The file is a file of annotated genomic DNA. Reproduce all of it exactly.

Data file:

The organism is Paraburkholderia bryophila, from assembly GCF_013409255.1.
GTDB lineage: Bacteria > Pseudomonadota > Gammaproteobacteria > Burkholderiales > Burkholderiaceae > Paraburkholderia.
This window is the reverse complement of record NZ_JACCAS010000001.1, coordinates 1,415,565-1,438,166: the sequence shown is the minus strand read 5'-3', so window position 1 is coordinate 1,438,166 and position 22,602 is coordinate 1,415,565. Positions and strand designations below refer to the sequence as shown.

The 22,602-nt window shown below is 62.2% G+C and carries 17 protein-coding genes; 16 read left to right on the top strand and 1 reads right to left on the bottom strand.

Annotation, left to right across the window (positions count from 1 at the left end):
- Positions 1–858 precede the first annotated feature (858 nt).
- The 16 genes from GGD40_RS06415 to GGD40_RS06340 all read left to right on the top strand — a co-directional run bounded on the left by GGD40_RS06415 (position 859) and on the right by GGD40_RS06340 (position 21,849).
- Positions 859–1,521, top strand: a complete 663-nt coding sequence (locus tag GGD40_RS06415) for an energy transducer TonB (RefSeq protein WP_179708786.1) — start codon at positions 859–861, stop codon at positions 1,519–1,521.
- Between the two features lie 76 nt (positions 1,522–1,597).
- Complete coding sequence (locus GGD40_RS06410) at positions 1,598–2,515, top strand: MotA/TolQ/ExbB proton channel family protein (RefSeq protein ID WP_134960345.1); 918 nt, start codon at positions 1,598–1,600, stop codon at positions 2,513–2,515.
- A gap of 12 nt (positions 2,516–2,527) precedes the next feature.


The organism is Paraburkholderia bryophila, from assembly GCF_013409255.1.
GTDB lineage: Bacteria > Pseudomonadota > Gammaproteobacteria > Burkholderiales > Burkholderiaceae > Paraburkholderia.
This window is the reverse complement of record NZ_JACCAS010000001.1, coordinates 1,415,565-1,438,166: the sequence shown is the minus strand read 5'-3', so window position 1 is coordinate 1,438,166 and position 22,602 is coordinate 1,415,565. Positions and strand designations below refer to the sequence as shown.

The 22,602-nt window shown below is 62.2% G+C and carries 17 protein-coding genes; 16 read left to right on the top strand and 1 reads right to left on the bottom strand.

Annotation, left to right across the window (positions count from 1 at the left end):
- Positions 1–858 precede the first annotated feature (858 nt).
- The 16 genes from GGD40_RS06415 to GGD40_RS06340 all read left to right on the top strand — a co-directional run bounded on the left by GGD40_RS06415 (position 859) and on the right by GGD40_RS06340 (position 21,849).
- Positions 859–1,521, top strand: a complete 663-nt coding sequence (locus tag GGD40_RS06415) for an energy transducer TonB (RefSeq protein WP_179708786.1) — start codon at positions 859–861, stop codon at positions 1,519–1,521.
- Between the two features lie 76 nt (positions 1,522–1,597).
- Complete coding sequence (locus GGD40_RS06410) at positions 1,598–2,515, top strand: MotA/TolQ/ExbB proton channel family protein (RefSeq protein ID WP_134960345.1); 918 nt, start codon at positions 1,598–1,600, stop codon at positions 2,513–2,515.
- A gap of 12 nt (positions 2,516–2,527) precedes the next feature.